• IDH1 mutations are also rare in children

41

What is the worst of all pediatric brain tumors?

• Pediatric diffuse gliomas
• Diffuse intrinsic pointine glioma (DIPG)
• Midline non-brainstem high grade glioma (mHGG)
• Almost ALL have H3 K27M mutations
○ Histone mutation
• Almost 100% fatality and medial survival is 9 months

42

What's up with ganglioglioma?

• WHO grade I
• Younger patient population, 8-25 years
• Usually supratentorial - temporal lobe
• Calcified, cystica nd demarcated, usually little mass effect
• Present with seizures pretty often

43

When you see synaptophysin you think…?

• Ganglioglioma
• Neoplastic neurons express synaptophysin and NeuN (nuclear neurofilament)

44

What's up with medulloblastoma?

• Tumor of cerebellum
• Peak age of 7 years, most are in children under 16 years old
• Male predominance
• Present with disturbances of gait, truncal ataxia, lethargy, headache, morning vomiting
• Radiation and chemotherapy regimens in treatment of medulloblastoma has improved the 5-year survival rate to 90%

45

You see the word rosette, or a slide with a nice circular clump of tumor cells that look like a blueberry you think…?

• Medduloblastoma
• Flexner's rossette (1891)
• Wrights rosette (1911)
• Bailey's pseudo-rosettes (1926)
• All are used to classify medulloblastoma

46

What are the two ways that medulloblastomas are classified by the WHO?

• Genetically defined
○ In particular shh and wnt
• Histopathologically defined

47

Can you suspect either a wnt-MB or shh-MB by imaging?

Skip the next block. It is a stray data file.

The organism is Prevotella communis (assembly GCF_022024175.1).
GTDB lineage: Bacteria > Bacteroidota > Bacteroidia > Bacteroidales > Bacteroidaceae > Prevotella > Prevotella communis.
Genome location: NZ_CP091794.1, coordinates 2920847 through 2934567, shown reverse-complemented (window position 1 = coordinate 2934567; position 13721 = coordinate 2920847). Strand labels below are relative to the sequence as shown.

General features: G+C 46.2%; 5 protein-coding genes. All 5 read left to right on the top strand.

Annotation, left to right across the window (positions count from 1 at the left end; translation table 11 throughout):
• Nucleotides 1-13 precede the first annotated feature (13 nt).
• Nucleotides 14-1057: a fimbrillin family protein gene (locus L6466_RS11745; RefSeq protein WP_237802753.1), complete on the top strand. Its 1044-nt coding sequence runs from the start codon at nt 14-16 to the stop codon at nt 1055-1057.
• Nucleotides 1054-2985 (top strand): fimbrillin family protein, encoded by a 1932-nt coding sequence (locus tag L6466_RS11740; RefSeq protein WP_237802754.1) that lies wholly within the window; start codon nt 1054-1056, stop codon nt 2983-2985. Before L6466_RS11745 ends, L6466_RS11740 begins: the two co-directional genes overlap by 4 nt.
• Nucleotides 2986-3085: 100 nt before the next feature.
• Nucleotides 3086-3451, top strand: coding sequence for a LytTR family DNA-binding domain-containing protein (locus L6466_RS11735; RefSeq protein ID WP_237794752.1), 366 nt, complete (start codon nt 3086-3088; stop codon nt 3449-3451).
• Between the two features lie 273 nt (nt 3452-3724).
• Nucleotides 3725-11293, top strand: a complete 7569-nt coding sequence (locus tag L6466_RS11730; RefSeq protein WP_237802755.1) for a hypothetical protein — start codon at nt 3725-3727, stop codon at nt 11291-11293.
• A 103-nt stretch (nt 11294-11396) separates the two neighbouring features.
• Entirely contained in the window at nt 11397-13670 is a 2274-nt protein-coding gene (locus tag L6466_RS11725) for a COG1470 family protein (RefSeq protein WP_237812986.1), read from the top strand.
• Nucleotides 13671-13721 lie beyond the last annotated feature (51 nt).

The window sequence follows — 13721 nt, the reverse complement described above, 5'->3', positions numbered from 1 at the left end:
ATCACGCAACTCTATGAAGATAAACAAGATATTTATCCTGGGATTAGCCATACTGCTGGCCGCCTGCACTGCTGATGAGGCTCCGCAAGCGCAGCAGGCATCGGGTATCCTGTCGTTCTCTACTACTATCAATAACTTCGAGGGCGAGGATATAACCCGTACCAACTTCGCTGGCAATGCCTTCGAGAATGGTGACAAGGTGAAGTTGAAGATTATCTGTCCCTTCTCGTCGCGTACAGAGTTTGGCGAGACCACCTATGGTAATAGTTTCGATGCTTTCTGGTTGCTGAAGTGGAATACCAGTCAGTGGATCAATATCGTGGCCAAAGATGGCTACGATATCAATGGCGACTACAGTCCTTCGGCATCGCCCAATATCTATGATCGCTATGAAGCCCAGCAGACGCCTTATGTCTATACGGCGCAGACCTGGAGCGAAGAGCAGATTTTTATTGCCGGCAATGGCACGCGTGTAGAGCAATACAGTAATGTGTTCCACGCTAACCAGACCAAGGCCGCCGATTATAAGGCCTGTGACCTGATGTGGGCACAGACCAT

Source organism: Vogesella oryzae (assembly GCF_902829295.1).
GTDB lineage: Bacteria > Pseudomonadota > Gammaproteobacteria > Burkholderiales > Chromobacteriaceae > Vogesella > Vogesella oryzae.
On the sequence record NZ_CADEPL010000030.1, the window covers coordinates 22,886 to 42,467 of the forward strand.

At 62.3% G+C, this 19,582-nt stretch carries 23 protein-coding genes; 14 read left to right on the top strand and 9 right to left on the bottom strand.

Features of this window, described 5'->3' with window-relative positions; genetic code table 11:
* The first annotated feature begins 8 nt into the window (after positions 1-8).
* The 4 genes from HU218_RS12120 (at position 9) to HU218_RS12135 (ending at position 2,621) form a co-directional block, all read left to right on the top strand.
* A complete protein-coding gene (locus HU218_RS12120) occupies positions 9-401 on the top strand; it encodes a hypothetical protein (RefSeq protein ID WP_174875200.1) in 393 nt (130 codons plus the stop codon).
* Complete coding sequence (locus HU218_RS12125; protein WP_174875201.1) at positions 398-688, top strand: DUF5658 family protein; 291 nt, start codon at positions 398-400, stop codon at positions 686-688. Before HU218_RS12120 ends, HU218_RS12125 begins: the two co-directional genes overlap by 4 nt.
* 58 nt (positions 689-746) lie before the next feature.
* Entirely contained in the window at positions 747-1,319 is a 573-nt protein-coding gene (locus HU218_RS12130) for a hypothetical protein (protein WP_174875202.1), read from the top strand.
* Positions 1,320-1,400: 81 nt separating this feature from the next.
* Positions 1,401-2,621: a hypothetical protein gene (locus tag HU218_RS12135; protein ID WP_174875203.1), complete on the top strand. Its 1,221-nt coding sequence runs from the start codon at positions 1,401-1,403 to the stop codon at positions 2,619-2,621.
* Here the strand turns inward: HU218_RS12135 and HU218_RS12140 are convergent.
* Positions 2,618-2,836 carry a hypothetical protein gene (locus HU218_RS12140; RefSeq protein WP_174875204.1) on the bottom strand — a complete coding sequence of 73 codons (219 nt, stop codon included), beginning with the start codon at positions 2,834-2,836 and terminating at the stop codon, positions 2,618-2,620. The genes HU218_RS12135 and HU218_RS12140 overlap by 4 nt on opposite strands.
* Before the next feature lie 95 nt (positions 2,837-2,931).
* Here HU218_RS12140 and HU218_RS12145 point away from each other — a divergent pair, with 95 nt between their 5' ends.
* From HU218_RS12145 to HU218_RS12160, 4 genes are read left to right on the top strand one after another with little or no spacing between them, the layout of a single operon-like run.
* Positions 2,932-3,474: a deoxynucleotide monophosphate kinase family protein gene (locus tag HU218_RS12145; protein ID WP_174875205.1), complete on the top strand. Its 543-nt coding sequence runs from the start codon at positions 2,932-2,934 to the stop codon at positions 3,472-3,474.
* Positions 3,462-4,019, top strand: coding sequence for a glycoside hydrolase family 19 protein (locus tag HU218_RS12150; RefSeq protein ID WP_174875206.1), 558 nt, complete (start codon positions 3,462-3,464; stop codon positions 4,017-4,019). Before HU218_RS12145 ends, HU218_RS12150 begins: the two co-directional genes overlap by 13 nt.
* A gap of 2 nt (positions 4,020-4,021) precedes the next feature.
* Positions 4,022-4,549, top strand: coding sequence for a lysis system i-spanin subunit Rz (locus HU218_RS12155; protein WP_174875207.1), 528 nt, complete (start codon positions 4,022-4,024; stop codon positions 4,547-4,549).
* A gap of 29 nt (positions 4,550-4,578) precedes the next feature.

• MB = medulloblastoma
• Yes, wnt = cerebellar peduncle/CPA
• Lateral cerebellum = shh
• You still have to test but you can suspect based off of tumor location

48

What grade are all medulloblastomas?

• WHO grade IV
• They can subclassify by moleuclar criteria: radiation and chemotherapy protocols being modified based on subtype

49

What is important about a choroid plexus papilloma?

• Intraventricular tumor most often
• WHO grade I, surgically excisable quite often
• Can cause hydrocephalus by CSF overproduction, but that is rare.
• Hydrocephalus is usually caused by CSF blockage in this case

50

What's up with the ependymoma?

• WHO grade II
• From ependymal cells that line the ventrical and most are found intraventricular
• Most are in first 20 years of life
• Most are in 4th ventricle
• Most present with hydrocephalus
• Commonly calcified tumors and protrude up from floor of 4th ventricle
• Should see some hairs on them to determine ependymal differentiation
• Some form canals or tubes (trying to form 4th ventricle aqueduct)

51

What is a common form of mesenchymal-based tumor that is in the cranial vault?

• Meningiomas
• Grade I mostly, but can push on stuff that can be harmful (mass effect)
• They may penetrate dura, occlude venous sinuses and invade bone, causing hyperostosis
You see hyperostosis in the cranial vault and you think…?
• Meningiomas have the ability to invade bone and make a large bony tumor (can't really excise without super specialist help)

52

The 8th cranial nerve is an unfortunately common site of what tumor's growth?

• Schwannoma
• Vestibular schwannomas or acoustic neuromas

53

What are the familial tumor syndromes that concern the CNS?

• Neurofibromatosis type 1 and 2
○ Type 1 - autosomal dominant
§ Intra and extracranial schwann cell tumors
§ Optic gliomas, astrocytomas and meningiomas also occur
§ Protein is neurofibromin, which inhibits RAS
§ Located at 17q11.2
○ Type 2
§ Bilateral vestibular schwannomas and multiple meningiomas
§ Gene on 22q12
§ Protein is merlin and regulates cell surface receptor signalling
• Tuberous sclerosis
○ Autosomal dominant
○ TSC1 and 2 genes
○ Hamartin and tuberin are gene products
○ Inhibit mTOR which regulates cell size and anabolic growth
○ Characterized by hamartomas and benign neoplasms of the brain and other tissues
○ Sub-ependymal giant cell astrocytoma

54

What are the 5 most common metastatic cancers to the CNS?

Lung, breast, melanoma, kidney and GI
Account for 80% of all metastases in CNS
Meninges are often a metastatic site as well
All are sharply demarcated and form at the gray-white junction
Treatment is treating primary tumor and surgical resection from brain